Itaú BBA - COLOMBIA – Monetary Policy Meeting: A cut before a pause

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COLOMBIA – Monetary Policy Meeting: A cut before a pause

August 31, 2020

The board is likely to evaluate how the economy progresses, while keeping the door ajar for further easing

In a widely anticipated move, the Central Bank board unanimously opted to cut the policy rate by a further 25-bps to 2.0%, extending the easing cycle to 225-bps. While the communique is low on insight, the tone from general manager Echavarria’s press conference signals that, while nothing can be ruled out, room for additional stimulus is narrowing, and decisions would be highly data-dependent. Overall, the messaging is consistent with a pause next month as the board evaluates how the economy progresses following the quarantine lifting, while keeping the door ajar for further easing.

The decision to cut rates further was justified by low inflation, a loosening labor market, a significant output gap, improving financing conditions and some external imbalance correction. Recent data was broadly in line with the technical staff’s expectations. The general manager acknowledged that under lockdown conditions, lower rates have not had a meaningful impact, but this is expected to change as the country rolls back strict sanitary measures from September on. This view is consistent with the expectation of a pause ahead as the board analyzes the economic response. In turn, we note that policy transmission to loan rates still has room to go.

There is less space for cuts going forward. Echavarria noted that rates are now at the lowest nominal level since the Bank's independence. We note the ex-ante real rate, using the one-year inflation expectation from the August survey, is mildly negative and at a similar level compared with the Financial Crisis in 2009. Additionally, Echavarria reiterated the technical staff’s baseline scenario of an 8.5% GDP contraction this year and inflation between 1% - 2% by the end of 2020, while also reinforcing that the staff expects policy rate to remain close to 2% for a prolonged period of time (outlined in the quarterly monetary policy report earlier this month). Further signals that the board is likely in no rush to react further is Echavarria’s comment that an important portfolio outflow has unfolded in recent months, while FDI is down some 20% from last year. Numerous board members have flagged capital flows as a key factor in their decision-making, in a context of wide current account deficit.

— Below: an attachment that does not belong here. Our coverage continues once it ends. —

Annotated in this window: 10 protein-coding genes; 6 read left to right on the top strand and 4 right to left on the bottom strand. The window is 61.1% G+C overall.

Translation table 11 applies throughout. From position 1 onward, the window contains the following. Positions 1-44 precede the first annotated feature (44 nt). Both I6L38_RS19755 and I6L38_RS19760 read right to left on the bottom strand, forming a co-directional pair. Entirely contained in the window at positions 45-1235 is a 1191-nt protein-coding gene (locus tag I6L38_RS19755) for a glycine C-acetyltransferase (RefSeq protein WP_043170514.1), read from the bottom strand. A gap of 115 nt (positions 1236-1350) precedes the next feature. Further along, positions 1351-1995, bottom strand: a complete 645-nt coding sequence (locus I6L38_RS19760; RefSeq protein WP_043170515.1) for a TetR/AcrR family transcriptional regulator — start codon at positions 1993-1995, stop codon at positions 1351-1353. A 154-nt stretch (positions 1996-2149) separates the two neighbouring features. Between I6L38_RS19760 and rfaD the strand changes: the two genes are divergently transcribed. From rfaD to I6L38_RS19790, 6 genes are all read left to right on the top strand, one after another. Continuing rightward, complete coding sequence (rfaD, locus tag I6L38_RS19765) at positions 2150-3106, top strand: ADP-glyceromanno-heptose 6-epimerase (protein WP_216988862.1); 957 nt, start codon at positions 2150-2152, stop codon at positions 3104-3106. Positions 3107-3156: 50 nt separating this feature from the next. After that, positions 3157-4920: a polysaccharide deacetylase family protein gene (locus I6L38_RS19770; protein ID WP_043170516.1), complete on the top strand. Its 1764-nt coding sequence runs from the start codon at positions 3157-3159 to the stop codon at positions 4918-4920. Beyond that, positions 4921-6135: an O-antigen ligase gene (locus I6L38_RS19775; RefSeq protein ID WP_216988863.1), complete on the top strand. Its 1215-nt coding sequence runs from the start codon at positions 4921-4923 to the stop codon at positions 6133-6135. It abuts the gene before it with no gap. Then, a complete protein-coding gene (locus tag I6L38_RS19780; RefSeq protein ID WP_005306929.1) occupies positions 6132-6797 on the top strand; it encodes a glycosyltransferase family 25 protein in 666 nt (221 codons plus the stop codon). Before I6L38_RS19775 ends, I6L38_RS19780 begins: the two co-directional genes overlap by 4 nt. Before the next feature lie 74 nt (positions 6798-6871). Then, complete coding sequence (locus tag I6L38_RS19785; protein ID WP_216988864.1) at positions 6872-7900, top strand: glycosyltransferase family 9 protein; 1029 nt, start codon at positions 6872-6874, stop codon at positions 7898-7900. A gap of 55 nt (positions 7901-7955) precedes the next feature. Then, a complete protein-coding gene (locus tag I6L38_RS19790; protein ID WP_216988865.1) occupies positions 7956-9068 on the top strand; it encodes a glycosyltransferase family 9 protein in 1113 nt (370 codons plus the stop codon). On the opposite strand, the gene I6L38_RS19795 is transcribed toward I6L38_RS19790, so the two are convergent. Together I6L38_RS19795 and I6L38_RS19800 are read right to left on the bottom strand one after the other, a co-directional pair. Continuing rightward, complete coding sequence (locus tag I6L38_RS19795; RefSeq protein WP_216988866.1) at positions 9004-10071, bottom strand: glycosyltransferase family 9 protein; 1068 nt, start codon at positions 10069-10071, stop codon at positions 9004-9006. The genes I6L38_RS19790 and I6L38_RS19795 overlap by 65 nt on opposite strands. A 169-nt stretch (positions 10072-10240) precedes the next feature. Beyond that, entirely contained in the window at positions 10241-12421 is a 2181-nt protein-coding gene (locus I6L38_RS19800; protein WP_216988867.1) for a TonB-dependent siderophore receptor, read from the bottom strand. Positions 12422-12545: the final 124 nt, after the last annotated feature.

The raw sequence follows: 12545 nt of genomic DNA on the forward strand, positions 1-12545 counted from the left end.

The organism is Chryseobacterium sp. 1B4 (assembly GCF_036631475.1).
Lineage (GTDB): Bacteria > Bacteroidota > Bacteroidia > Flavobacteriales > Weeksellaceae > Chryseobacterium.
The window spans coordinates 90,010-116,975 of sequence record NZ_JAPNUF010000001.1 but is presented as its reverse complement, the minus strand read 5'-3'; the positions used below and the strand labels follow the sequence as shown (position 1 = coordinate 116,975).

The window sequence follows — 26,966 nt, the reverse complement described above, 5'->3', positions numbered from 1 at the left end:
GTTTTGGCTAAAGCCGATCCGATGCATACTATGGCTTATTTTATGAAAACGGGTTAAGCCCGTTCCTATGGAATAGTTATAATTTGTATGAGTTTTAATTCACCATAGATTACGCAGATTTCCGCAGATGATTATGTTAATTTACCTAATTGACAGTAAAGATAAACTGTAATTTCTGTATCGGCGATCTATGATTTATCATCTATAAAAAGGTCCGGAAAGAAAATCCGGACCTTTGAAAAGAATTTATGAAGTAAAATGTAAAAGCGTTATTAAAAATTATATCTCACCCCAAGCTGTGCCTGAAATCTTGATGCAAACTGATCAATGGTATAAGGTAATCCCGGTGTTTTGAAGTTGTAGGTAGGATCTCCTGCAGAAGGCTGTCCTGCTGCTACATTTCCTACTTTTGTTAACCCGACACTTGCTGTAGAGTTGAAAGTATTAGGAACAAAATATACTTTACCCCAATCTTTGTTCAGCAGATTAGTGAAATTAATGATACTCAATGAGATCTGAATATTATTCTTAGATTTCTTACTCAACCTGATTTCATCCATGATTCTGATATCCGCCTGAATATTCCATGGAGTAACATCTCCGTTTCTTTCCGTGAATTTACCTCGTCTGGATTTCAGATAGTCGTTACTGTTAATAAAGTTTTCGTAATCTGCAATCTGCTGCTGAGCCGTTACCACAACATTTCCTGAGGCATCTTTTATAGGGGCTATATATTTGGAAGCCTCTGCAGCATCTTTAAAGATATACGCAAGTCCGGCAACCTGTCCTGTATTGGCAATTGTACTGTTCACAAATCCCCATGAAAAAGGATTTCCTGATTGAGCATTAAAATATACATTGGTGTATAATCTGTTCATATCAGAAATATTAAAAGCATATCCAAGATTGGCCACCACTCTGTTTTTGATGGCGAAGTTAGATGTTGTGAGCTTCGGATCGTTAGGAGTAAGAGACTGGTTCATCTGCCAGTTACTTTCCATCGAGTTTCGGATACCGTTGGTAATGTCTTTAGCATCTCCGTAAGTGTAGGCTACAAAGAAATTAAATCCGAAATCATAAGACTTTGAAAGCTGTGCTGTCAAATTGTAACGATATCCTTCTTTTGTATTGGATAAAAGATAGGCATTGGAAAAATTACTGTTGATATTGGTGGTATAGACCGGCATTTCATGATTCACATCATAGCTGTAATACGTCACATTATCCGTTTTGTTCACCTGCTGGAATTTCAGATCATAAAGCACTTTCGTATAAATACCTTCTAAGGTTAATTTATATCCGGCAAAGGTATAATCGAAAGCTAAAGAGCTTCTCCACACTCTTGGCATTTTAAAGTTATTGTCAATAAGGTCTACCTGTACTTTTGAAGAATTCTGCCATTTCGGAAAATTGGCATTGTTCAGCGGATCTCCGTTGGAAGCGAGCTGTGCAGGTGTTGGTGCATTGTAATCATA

The board also communicated the rollover of dollar forward operations scheduled to expire between now and the next policy meeting in late September.

We expect the board to adopt a wait-and-see approach for the time being. While a significant output gap and low inflation favor calls for additional stimulus, the board will likely prefer to evaluate how the measures implemented to-date aid the economic response as the country reopens and how financial conditions behave. We see rates remaining at 2.0% throughout 2021, but we do not discard additional easing if the activity recovery underwhelms and risks to inflation (from potential capital outflows and its impact on the exchange rate) are contained.

Miguel Ricaurte
Carolina Monzón

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